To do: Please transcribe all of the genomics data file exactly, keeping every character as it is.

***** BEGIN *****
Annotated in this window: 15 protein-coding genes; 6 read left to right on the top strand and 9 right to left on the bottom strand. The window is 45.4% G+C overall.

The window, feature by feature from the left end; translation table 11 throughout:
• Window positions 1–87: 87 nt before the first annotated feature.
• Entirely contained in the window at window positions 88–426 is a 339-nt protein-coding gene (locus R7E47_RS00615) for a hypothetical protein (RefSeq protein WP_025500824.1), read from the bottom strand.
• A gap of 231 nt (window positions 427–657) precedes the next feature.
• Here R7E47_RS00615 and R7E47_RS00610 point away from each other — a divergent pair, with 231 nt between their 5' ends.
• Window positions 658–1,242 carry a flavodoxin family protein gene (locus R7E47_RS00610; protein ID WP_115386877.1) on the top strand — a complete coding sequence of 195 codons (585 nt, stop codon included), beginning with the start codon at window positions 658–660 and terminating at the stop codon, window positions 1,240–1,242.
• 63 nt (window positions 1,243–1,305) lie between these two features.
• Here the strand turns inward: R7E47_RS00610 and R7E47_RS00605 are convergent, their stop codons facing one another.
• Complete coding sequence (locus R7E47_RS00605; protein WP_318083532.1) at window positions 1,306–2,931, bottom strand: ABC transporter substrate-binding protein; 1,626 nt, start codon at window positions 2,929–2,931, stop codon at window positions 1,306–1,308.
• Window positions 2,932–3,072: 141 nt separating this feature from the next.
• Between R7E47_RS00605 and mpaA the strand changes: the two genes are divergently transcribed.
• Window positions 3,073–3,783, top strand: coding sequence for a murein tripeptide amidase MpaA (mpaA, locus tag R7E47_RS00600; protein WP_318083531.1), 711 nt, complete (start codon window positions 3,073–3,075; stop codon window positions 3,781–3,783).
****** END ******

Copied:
Annotated in this window: 15 protein-coding genes; 6 read left to right on the top strand and 9 right to left on the bottom strand. The window is 45.4% G+C overall.

The window, feature by feature from the left end; translation table 11 throughout:
• Window positions 1–87: 87 nt before the first annotated feature.
• Entirely contained in the window at window positions 88–426 is a 339-nt protein-coding gene (locus R7E47_RS00615) for a hypothetical protein (RefSeq protein WP_025500824.1), read from the bottom strand.
• A gap of 231 nt (window positions 427–657) precedes the next feature.
• Here R7E47_RS00615 and R7E47_RS00610 point away from each other — a divergent pair, with 231 nt between their 5' ends.
• Window positions 658–1,242 carry a flavodoxin family protein gene (locus R7E47_RS00610; protein ID WP_115386877.1) on the top strand — a complete coding sequence of 195 codons (585 nt, stop codon included), beginning with the start codon at window positions 658–660 and terminating at the stop codon, window positions 1,240–1,242.
• 63 nt (window positions 1,243–1,305) lie between these two features.
• Here the strand turns inward: R7E47_RS00610 and R7E47_RS00605 are convergent, their stop codons facing one another.
• Complete coding sequence (locus R7E47_RS00605; protein WP_318083532.1) at window positions 1,306–2,931, bottom strand: ABC transporter substrate-binding protein; 1,626 nt, start codon at window positions 2,929–2,931, stop codon at window positions 1,306–1,308.
• Window positions 2,932–3,072: 141 nt separating this feature from the next.
• Between R7E47_RS00605 and mpaA the strand changes: the two genes are divergently transcribed.
• Window positions 3,073–3,783, top strand: coding sequence for a murein tripeptide amidase MpaA (mpaA, locus tag R7E47_RS00600; protein WP_318083531.1), 711 nt, complete (start codon window positions 3,073–3,075; stop codon window positions 3,781–3,783).